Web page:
by Steven Ertelt
April 11, 2008
Washington, DC (LifeNews.com) — The leaders of a national post-abortion group say they’re excited about a new Idaho law that helps prevent women from becoming victims of forced or coerced abortions. They say they hope other state legislatures will replicate the law and protect the more than 60 percent of women who say they feel pressure.
The measure, which may be the first of its kind, creates criminal penalties and civil liability for anyone who threatens or inflicts physical harm on a pregnant woman in order to force her to have an abortion.
Georgette Forney, co-founder of the Silent No More Awareness Campaign, tells LifeNews.com this kind of statute "is long overdue."
Abortion is traumatic on its own, coerced abortion is beyond horrific," Forney, who had an abortion as a teenager, explained.
Forney believes an anti-coercion abortion bill is the kind of measure both sides of the abortion debate and women’s advocates should be able to get behind together.
"Those who oppose domestic abuse and those who seek to protect women and their unborn babies should unite to support this kind of legislation in every jurisdiction," Forney said.
Janet Morana, another co-founder of the group, says Its hard to imagine anyone opposing a bill against forced abortion."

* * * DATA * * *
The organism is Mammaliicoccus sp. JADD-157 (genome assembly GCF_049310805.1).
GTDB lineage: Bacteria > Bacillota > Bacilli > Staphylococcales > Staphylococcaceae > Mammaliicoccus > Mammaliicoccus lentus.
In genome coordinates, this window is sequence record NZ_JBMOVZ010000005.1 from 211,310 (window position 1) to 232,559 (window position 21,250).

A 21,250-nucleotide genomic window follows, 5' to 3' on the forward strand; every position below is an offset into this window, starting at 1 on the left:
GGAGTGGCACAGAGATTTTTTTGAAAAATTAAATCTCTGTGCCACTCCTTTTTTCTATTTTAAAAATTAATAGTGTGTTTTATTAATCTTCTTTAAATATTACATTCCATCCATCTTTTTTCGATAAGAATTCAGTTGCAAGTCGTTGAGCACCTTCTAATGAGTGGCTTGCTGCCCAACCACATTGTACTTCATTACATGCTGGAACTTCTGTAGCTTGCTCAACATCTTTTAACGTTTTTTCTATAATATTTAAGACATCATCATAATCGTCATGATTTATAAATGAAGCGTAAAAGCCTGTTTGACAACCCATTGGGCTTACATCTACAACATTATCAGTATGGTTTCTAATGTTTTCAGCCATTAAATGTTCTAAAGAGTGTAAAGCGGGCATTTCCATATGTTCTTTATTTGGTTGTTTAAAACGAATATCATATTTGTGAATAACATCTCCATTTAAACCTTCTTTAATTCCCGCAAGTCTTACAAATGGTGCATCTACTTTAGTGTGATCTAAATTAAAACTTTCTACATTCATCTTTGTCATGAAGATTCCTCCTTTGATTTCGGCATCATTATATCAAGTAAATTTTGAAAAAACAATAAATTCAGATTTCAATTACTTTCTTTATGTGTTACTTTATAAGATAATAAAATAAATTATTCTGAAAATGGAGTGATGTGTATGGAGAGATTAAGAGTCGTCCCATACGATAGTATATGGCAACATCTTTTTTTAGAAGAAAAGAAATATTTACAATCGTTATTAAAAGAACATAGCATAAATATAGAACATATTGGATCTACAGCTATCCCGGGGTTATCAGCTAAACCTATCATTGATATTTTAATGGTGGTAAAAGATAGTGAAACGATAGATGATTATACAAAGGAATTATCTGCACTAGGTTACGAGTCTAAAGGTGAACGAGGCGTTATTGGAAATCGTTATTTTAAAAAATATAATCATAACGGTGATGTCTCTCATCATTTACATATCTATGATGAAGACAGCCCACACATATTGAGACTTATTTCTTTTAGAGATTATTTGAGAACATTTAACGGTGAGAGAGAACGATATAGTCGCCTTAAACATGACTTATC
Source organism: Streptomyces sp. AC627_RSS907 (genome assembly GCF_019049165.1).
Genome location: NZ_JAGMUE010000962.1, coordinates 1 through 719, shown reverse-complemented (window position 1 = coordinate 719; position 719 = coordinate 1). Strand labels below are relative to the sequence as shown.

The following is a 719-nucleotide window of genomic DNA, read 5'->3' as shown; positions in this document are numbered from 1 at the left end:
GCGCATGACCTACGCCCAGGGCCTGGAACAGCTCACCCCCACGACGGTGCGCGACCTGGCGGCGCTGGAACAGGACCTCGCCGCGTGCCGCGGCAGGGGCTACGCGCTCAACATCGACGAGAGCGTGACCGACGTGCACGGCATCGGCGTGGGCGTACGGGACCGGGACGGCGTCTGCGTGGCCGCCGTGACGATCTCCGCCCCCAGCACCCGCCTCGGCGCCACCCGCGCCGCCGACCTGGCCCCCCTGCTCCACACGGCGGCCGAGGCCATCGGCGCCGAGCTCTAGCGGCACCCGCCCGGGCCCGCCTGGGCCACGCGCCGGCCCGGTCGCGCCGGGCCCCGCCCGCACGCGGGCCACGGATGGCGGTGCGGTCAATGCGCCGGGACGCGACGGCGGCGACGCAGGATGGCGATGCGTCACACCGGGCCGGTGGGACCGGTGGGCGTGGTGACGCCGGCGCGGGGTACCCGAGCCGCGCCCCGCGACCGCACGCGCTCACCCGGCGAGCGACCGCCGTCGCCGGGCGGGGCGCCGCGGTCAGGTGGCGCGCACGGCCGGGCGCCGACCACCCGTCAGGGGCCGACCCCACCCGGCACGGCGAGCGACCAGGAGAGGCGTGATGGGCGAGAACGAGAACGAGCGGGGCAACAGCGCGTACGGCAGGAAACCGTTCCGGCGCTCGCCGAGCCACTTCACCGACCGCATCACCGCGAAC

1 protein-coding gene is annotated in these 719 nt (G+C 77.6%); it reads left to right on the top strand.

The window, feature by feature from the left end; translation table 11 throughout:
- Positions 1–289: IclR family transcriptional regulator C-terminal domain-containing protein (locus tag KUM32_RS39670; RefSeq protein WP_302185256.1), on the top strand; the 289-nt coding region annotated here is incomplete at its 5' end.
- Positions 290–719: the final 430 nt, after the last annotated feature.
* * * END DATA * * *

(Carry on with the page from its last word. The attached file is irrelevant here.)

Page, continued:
If your concern is for women, you will want those who attack and threaten them punished," Morana added. "If your concern is for the abortion industry, though, you will oppose anything that puts womens lives ahead of abortion profits.
Dr. David Reardon, the head of the Elliot Institute, a research firm that examines the effect of abortion on women, says "there is no excuse for forced or unsafe abortions."
But he worries the abortion industry will resist such laws since they would cut into the number of abortions done annually.
"With over 60 percent of women who are having abortions reporting that they felt pressured to abort by others, there is obviously a lot of money to be made in forced or unsafe abortions," he says.
He says research he and other scholars have conducted show a "universal agreement" that there are "identifiable subgroups of women who are at greatest risk of emotional difficulties after an abortion."
"A major subgroup of these high risk patients includes women who are pressured, coerced, and in some cases literally forced by violent efforts into unwanted abortions," he concluded.
Reardon is working with the Missouri-based Stop Forced Abortions Alliance on a state initiative to prevent forced abortions there.